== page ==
A spotlight picks out an actor, arms outstretched.
I am sitting with my American-born, Australian-raised daughter in a theater-in-the-round at the fascinating US National Constitution Center in Philadelphia.
We the People
“We the People… Who are we and what makes us a people?” She continues, “The American Revolution saw a home-grown army of shopkeepers and farmers take on the massed forces of the most powerful nation on earth.”
Rousing music fills the hall, dramatic images of 250 years of a revolutionary story are projected on the floor, on a screen around the perimeter, even on our faces.
More evocative words and images show how the definition of citizenship expanded to include women and African Americans and how the constitution has shaped the United States and other countries around the world.
“The most powerful vision of human freedom ever expressed and it begins with three words…We the people.”
The show ends as it began, with a question, “What will we do with the freedom?”
It’s spine tingling stuff. And this is just the beginning of a totally engaging museum experience that successfully makes weighty subjects relevant and captivating for everyday people like ourselves.
A circular museum
As we walk into the circular interactive museum we realize we’ve been issued delegates’ passes rather than entrance tickets to underscore that constitutional democracy demands participation.
The gallery is laid out in three concentric circles wrapped in a glass wall etched with the text of today’s constitution. The outside pathway offers a panorama of American history through the lens of the constitution; the middle pathway has thematic interactive exhibits showing how the constitution works today; and the inside pathway encourages active engagement with the constitution.
I am fascinated with the constitution’s chronology evocatively told through video, text, images and voice. I learn that Americans have always been distrustful of central government and lobbied for a Bill of Rights in 1791, added to the Constitution as the first ten amendments. The first amendment documents, for instance, that “Congress shall make no law respecting an establishment of religion, or prohibiting the free exercise thereof; or abridging the freedom of speech, or of the press; or the right of the people peaceably to assemble.”
There are mini documentaries on the Kennedy assassination and the civil rights movement and how these events impacted the constitution’s interpretation. You can even walk into immersive environments such as a 1930s living room to hear a President Franklin Roosevelt fireside chat proposing the New Deal to increase the power of government to create jobs during the Depression.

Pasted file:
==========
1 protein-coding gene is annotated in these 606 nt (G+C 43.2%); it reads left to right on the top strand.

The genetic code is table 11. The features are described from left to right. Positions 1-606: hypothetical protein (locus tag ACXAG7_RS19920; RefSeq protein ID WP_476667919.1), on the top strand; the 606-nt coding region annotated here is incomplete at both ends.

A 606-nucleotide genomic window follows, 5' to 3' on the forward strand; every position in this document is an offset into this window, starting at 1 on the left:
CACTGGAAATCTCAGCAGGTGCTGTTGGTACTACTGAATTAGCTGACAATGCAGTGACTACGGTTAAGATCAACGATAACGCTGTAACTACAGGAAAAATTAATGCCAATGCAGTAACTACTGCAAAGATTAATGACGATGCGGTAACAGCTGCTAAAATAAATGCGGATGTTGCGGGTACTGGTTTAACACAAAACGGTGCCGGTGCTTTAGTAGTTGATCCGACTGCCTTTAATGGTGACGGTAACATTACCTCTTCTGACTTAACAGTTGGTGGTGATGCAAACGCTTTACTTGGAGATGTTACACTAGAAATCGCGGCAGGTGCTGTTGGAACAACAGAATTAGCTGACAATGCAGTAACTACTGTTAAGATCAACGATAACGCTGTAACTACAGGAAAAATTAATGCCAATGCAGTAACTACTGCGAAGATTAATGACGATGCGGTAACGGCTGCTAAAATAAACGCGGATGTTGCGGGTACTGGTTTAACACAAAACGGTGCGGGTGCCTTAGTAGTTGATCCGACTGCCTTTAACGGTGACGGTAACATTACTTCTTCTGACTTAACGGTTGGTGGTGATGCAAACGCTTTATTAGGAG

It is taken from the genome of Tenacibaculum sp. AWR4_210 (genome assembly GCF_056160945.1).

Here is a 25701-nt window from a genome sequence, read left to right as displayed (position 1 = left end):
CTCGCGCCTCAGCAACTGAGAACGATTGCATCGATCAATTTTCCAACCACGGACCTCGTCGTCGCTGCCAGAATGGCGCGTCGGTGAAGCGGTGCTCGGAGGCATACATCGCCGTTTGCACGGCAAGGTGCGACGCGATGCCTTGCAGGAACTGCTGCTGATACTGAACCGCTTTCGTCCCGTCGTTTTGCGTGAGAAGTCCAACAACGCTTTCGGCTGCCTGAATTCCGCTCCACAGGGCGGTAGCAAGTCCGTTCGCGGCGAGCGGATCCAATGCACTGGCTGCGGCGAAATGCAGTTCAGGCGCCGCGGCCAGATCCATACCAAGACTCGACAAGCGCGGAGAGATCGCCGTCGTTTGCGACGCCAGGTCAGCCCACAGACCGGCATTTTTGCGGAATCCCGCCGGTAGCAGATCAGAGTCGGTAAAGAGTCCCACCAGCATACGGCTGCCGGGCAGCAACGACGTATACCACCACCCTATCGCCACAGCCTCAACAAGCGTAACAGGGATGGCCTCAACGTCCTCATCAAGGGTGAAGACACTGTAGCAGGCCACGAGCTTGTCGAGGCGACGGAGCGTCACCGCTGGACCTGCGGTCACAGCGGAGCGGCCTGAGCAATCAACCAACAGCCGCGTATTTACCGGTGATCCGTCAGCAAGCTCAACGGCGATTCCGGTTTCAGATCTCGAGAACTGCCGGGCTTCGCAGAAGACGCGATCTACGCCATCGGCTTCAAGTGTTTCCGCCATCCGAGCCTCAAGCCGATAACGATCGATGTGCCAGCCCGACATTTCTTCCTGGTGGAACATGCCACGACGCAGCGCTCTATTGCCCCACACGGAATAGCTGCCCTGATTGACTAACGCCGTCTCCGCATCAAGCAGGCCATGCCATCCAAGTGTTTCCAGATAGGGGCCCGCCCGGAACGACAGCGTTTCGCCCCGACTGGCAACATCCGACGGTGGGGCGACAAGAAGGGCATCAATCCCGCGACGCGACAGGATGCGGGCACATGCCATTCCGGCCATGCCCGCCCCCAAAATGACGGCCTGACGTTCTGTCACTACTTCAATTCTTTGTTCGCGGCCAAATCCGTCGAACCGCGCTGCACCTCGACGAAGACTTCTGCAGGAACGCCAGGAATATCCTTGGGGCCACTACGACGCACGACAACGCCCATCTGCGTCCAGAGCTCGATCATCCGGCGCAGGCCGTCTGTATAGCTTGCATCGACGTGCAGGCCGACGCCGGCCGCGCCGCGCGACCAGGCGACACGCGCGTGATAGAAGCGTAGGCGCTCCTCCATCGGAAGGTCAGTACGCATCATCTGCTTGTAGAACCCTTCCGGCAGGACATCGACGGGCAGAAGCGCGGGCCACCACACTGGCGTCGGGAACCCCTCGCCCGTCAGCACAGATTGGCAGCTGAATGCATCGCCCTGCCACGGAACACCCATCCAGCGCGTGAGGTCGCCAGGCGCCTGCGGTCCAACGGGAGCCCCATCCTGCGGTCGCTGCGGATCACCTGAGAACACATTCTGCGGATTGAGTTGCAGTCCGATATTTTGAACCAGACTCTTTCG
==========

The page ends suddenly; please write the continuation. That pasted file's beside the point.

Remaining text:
Along the central pathway are various role-playing activities such as taking the oath of office as President and sitting in judges’ robes at the Supreme Court bench to decide landmark cases.
The American National Tree tells the stories of 100 ordinary people, such as African American Rosa Parks, who refused to give up her bus seat to a white woman eventually resulting in a Supreme Court decision that outlawed racial segregation on public transport.
We watch actors play scenarios addressing constitutional issues in the current news…including body searches at airports and gay marriage…to examine our beliefs about the rights and responsibilities of citizenship.
The Signer’s Hall
Lastly in the Signer’s Hall, we walk amongst life-size statues of the delegates debating the Constitution considering them now as individuals who made revolutionary choices forging the United States we see today. In the soaring entrance hall huge screens display today’s constitutional news. On the way in we scarcely notice. Now it is riveting.
Independence Hall and the Liberty Bell
The National Constitution Center is located in the heart of historic Philadelphia. Two other nearby museums are well worth the visit to gain a better understanding of America’s drive to become an independent democracy.
At the historic Independence Hall you can walk into the very room where delegates from the 13 original states struggled to find common ground to build a free nation. It was in the Assembly Room of this building that George Washington was appointed commander in chief of the Continental Army in 1775 and the Declaration of Independence was adopted on July 4, 1776. In the same room the design of the American flag was agreed upon in 1777, the Articles of Confederation were adopted in 1781, and the U. S. Constitution was drafted in 1787. Entry is by free ticket which can be obtained on the same day at the nearby Independence Visitor Center.
At the National Liberty Museum you see the Liberty Bell crafted in 1753 using metal from an original English bell, which had cracked. The Speaker of the Pennsylvania Assembly had a Bible verse placed on the bell: “Proclaim LIBERTY throughout all the Land unto all the inhabitants thereof”(Leviticus 25:10). This statement has functioned as a touchstone for freedom fighters throughout the country. But the bell is just the beginning. With its many exhibits, artworks and stories of 2000 heroes, the museum is dedicated to preserving America’s heritage of freedom by fostering good character, civic responsibility and respect for all people.
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